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Intel: Progressives defend Robert Malley as Biden's possible Iran envoy

Critics accuse the former Obama official of overlooking Iran's human rights record.

More than 200 progressive groups and foreign policy experts have come to the defense of President Joe Biden's reported front-runner for special envoy to Iran, Robert Malley, whose detractors accuse him of being an apologist for the regime.

Malley, currently president and CEO of the Washington-based International Crisis Group, would bring hands-on experience to the role. He was among the top negotiators of the 2015 Iran nuclear accord when he served as the Middle East director for President Barack Obama’s National Security Council. 

The signatories to the open letter published Thursday, which include the Project on Middle East Democracy, the Quincy Institute, the National Iranian American Council and J Street, describe Malley as having the diplomatic chops needed for “fixing our broken policy towards Iran.”

“Those who accuse Malley of sympathy for the Islamic Republic have no grasp of — or no interest in — true diplomacy, which requires a level-headed understanding of the other side’s motivations and knowledge that can only be acquired through dialogue,” they wrote. 

The opposition to Malley emerged last week when Jewish Insider reported that the veteran negotiator was under consideration for the Iran job. In a much-discussed Bloomberg opinion piece that followed, columnist Eli Lake wrote that Malley’s appointment as special envoy would be a “foreign policy blunder” that would undermine Biden’s Iran messaging. 

Arkansas Republican Sen. Tom Cotton then accused Malley on Twitter of having “sympathy for the Iranian regime & animus towards Israel." Several oher Republican lawmakers, as well as former political prisoners held in Iran, added their voices to the wave of criticism.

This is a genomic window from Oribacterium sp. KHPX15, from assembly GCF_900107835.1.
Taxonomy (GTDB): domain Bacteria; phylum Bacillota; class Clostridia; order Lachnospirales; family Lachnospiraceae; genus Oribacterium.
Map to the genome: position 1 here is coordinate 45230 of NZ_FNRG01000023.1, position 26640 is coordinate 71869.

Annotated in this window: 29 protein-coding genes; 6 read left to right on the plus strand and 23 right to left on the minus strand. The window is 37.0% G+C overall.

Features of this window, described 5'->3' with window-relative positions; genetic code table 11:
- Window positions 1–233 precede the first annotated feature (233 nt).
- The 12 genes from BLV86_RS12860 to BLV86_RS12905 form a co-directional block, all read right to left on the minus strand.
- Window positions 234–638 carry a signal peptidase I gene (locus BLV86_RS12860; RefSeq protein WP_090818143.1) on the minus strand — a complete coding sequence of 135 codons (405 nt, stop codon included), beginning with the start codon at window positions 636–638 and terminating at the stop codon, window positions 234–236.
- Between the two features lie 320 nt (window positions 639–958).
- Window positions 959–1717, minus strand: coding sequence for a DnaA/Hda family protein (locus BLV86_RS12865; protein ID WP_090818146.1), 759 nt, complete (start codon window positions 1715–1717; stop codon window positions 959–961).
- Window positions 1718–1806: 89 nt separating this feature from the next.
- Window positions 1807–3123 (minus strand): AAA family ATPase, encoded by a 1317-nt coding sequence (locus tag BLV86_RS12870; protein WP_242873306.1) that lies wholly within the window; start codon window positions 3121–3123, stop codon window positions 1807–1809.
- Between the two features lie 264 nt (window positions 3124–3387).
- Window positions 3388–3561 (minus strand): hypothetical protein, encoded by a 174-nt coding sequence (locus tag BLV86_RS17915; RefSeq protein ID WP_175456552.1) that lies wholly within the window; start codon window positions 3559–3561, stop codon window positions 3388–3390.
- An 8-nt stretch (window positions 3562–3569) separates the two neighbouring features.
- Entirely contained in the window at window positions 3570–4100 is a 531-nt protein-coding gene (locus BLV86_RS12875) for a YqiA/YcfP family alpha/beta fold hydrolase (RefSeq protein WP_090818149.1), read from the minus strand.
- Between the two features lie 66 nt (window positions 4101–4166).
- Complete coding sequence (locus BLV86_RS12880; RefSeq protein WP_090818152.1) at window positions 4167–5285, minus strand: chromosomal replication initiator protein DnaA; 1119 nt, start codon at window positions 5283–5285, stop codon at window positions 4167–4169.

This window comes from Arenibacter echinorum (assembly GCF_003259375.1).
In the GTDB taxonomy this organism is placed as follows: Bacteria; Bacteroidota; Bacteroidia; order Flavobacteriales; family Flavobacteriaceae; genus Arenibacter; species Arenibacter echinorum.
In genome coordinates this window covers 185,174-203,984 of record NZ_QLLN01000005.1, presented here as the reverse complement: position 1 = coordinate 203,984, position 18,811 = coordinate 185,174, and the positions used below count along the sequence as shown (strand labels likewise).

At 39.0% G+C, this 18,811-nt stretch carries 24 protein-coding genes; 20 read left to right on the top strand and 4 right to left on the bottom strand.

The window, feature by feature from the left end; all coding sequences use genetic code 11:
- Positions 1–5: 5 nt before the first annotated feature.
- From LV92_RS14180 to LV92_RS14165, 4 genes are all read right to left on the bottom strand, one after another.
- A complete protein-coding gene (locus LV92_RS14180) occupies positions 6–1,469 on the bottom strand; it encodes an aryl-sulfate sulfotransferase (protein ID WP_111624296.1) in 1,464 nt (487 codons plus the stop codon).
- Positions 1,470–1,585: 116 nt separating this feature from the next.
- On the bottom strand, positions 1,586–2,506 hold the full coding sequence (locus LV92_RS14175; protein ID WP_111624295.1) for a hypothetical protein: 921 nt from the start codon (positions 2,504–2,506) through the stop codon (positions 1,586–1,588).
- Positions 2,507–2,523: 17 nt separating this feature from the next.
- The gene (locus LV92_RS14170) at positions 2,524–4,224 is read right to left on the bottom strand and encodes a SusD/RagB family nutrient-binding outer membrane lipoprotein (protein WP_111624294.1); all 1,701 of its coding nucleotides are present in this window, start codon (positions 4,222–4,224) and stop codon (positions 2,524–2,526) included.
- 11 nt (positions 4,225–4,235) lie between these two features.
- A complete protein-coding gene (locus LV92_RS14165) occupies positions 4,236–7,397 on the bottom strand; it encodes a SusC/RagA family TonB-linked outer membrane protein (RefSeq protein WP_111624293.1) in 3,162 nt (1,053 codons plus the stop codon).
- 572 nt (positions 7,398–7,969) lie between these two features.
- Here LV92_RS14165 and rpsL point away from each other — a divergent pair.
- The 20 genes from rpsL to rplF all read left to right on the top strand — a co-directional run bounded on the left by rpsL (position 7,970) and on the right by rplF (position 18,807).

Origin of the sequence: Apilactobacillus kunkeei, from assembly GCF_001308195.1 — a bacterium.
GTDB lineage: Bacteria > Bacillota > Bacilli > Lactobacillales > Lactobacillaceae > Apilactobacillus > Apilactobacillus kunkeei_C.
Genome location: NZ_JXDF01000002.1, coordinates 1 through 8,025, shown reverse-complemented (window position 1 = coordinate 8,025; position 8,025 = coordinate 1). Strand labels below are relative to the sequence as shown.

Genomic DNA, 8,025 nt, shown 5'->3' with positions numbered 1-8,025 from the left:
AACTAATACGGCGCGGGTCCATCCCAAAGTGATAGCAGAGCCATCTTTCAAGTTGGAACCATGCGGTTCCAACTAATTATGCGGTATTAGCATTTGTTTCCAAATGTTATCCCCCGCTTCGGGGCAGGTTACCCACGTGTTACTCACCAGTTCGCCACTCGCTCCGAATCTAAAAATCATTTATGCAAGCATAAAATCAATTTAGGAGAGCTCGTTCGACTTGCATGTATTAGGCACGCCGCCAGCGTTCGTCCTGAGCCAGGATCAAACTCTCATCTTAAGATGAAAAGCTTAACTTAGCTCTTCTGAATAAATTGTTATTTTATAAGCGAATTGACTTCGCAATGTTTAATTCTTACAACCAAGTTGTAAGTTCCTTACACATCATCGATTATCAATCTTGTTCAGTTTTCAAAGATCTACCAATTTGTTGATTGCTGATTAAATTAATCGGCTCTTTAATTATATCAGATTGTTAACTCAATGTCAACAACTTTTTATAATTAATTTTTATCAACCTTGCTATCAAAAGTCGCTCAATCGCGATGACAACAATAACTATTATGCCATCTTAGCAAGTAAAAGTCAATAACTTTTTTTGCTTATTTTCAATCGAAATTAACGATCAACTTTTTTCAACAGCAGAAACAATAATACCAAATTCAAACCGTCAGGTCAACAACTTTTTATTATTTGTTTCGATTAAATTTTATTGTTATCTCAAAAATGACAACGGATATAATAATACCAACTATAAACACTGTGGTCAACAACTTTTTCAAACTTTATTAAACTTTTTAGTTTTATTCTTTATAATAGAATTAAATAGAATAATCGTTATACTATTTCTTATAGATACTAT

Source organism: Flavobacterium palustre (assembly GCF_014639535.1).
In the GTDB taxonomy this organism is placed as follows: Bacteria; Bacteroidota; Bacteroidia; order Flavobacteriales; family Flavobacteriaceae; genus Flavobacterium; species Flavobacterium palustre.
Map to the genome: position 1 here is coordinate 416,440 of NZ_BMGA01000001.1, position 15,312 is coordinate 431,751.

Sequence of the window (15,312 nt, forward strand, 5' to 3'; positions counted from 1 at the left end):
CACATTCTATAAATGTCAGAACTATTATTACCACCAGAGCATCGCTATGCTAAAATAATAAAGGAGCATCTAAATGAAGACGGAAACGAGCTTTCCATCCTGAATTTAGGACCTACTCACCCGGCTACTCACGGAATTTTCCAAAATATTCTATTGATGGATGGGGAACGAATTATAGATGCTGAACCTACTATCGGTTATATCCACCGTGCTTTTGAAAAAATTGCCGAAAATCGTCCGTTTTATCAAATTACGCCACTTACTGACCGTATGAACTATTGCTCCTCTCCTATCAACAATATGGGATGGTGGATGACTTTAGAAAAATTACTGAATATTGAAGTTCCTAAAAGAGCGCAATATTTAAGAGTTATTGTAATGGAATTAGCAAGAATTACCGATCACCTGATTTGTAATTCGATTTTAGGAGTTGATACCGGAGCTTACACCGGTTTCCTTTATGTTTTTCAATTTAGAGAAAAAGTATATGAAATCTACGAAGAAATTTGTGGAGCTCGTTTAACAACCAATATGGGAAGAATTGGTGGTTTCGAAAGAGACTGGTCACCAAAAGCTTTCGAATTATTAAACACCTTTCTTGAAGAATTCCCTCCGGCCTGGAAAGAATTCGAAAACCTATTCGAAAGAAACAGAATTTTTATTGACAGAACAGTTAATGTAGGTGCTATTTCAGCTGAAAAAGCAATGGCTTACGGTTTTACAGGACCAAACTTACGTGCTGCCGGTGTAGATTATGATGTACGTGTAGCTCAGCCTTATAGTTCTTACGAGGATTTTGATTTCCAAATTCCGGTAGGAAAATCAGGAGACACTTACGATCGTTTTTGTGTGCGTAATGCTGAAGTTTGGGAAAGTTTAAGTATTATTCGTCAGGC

Why it matters: Tapping Malley, a staunch critic of the Trump administration’s "maximum pressure" approach to Iran, for the post of special envoy wouldn’t win Biden any goodwill among congressional Republicans already opposed to revived diplomacy with Tehran and restored relations with the Palestinians. 

Malley has in the past drawn criticism from pro-Israel circles, particularly over his meetings with officials from Hamas, a Palestinian militant group considered a terrorist organization by the United States. Malley, who worked on Arab-Israeli affairs in the Clinton administration, defended the dialogue as necessary for his work at the International Crisis Group. 

The open letter from progressive groups Thursday said Malley’s track record of diplomatic engagement would be an asset to any future talks with Iran over its nuclear ambitions or human rights record. 

“It is no surprise that those who reject the primacy of diplomacy as a tool of statecraft see engagement with adversaries as appeasement,” they wrote. 

What’s next: Biden has said that if Tehran returns to full compliance under the Joint Comprehensive Plan of Action (JCPOA), the United States will rejoin the multilateral pact as a starting point for follow-on negotiations aimed at crafting a stronger deal.  

Biden administration officials have lowered expectations that a return to the JCPOA is imminent. Secretary of State Antony Blinken stressed to reporters Wednesday that it would take time for Iran to reverse its many violations under the deal, adding “we’re not there yet to say the least.” 

Know more: Both Iran and the Biden administration say they’re willing to reenter the deal — but only if the other side makes the first move. Al-Monitor’s Andrew Parasiliti breaks down the standoff and explains why Iran has a limited window for diplomacy. 

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